By Eric Sorensen, WSU science writer
PULLMAN, Wash.—A Washington State University researcher has found new evidence that the plastic additive BPA can disrupt women’s reproductive systems, causing chromosome damage, miscarriages and birth defects.
Writing in the journal, Proceedings of the National Academy of Sciences, WSU geneticist Patricia Hunt and colleagues at WSU and the University of California, Davis, report seeing reproductive abnormalities in rhesus monkeys with BPA levels similar to those of humans. By using an animal with the most human-like reproductive system, the research bolsters earlier work by Hunt and others documenting widespread reproductive effects in rodents.
“The concern is exposure to this chemical that we’re all exposed to could increase the risk of miscarriages and the risk of babies born with birth defects like Down Syndrome,” says Hunt. “The really stunning thing about the effect is we’re dosing grandma, it’s crossing the placenta and hitting her developing fetus, and if that fetus is a female, it’s changing the likelihood that that female is going to ovulate normal eggs. It’s a three-for-one hit.”
The research also adds to the number of organs affected by BPA, or bisphenol A, which is found in plastic bottles, the linings of aluminum cans and heat-activated cash register receipts. This May, Hunt was part of another paper in PNAS reporting that the additive altered mammary development in the primate, increasing the risk of cancer.
Hunt’s colleagues at UC, Davis exposed different groups of gestating monkeys to single daily doses of BPA and low-level continuous doses and looked at how they affected the reproductive systems of female fetuses. She saw that in the earliest stage of the adult’s egg development, the egg cell failed to divide properly. Earlier mouse studies showed similar disturbances translated into genetic defects in the mature egg.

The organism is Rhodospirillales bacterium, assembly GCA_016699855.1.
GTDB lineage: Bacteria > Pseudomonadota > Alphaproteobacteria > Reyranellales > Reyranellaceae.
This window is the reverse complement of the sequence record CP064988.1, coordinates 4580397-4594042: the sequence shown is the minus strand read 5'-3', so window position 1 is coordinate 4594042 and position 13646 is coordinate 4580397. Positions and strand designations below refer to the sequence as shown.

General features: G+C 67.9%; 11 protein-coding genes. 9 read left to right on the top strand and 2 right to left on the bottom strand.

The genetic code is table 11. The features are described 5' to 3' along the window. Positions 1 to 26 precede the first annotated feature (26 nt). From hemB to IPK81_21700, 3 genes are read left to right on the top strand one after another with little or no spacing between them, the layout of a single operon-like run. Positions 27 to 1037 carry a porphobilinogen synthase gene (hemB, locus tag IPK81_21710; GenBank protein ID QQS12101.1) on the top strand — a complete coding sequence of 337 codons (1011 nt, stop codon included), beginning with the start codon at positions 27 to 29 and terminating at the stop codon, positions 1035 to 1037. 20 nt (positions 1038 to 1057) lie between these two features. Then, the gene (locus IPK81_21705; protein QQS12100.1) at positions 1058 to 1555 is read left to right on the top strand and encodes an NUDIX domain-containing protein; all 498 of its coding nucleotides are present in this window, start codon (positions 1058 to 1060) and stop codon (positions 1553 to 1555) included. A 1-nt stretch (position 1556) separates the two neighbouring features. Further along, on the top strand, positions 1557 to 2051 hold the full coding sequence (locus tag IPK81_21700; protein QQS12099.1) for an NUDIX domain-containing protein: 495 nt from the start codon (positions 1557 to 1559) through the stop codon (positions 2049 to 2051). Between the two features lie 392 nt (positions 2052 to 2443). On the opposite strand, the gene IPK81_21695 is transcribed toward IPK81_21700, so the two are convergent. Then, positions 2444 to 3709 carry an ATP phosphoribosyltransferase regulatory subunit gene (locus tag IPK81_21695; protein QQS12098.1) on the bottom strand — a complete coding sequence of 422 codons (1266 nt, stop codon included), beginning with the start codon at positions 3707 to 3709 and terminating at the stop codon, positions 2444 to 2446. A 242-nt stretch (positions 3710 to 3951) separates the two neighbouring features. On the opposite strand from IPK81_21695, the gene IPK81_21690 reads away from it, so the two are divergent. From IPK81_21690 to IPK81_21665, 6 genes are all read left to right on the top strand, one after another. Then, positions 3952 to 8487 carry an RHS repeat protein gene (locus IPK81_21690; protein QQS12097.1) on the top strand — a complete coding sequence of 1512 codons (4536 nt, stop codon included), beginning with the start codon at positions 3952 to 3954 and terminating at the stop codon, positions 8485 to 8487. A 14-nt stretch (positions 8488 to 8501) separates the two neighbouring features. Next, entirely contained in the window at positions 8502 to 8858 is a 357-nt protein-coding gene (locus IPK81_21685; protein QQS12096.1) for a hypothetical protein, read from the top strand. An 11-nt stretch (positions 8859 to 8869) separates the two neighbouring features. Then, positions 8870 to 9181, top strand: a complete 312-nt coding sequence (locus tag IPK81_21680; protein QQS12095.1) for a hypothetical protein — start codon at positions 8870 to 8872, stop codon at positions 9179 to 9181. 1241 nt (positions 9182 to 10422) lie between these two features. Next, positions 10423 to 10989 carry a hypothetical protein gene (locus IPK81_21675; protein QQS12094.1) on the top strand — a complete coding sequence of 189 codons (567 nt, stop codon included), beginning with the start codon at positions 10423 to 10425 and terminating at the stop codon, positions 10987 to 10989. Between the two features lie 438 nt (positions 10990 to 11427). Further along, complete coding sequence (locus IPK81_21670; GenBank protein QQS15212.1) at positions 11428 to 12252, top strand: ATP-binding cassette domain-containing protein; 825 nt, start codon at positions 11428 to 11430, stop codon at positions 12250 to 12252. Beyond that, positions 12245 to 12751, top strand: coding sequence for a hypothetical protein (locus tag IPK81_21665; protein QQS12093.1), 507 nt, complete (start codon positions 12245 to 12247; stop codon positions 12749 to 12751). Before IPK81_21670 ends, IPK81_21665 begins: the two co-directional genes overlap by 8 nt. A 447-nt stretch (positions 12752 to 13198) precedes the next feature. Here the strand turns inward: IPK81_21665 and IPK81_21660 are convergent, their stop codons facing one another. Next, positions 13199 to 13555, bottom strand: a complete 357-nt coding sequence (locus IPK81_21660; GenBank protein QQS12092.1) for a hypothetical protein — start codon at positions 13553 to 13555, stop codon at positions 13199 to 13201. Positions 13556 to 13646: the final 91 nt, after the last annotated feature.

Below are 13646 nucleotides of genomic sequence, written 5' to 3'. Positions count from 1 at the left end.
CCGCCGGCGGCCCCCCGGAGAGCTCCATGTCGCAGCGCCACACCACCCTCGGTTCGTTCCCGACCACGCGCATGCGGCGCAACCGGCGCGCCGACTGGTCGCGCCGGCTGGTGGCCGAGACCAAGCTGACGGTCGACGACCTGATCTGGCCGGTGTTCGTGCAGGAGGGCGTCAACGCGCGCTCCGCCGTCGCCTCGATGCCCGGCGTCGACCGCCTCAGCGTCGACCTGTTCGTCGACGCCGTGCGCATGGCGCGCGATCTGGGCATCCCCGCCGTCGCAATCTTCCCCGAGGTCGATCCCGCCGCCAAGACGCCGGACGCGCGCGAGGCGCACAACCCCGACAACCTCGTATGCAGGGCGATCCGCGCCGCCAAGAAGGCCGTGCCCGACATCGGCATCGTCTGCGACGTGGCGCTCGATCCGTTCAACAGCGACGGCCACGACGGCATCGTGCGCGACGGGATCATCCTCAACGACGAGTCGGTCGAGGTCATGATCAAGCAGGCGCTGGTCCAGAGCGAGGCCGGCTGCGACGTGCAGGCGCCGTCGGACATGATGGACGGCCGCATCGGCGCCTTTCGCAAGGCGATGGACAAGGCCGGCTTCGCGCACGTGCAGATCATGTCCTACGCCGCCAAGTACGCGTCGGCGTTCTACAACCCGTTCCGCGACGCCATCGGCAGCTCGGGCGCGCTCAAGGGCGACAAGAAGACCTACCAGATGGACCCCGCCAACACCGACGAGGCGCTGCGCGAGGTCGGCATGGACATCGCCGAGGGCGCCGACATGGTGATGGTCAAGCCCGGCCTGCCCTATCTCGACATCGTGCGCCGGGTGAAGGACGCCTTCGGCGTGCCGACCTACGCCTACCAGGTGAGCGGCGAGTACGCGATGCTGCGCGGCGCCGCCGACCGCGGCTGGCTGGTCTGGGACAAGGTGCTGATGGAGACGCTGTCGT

A fertilized egg with the wrong number of chromosomes will almost always fail to come to term, leading to a spontaneous abortion or progeny with birth defects.
In monkeys exposed continuously, Hunt saw further complications in the third trimester as fetal eggs were not packaged appropriately in follicles, structures in which they develop. Eggs need to be packaged properly to grow, develop and mature.
“That’s not good,” says Hunt, “because it looks to us like you’re just throwing away a huge number of the eggs that a female would have. It raises concerns about whether or not she’s going to have a really short reproductive lifespan.”
Funding for the study included grants from National Institute of Environmental Health Sciences and the Eunice Kennedy Shriver National Institute of Child Health and Human Development. Both are part of the National Institutes of Health.
Patricia Hunt, Washington State University School of Molecular Biosciences, 509-335-4954, firstname.lastname@example.org
Eric Sorensen, WSU Science Writer, 509-335-4846, email@example.com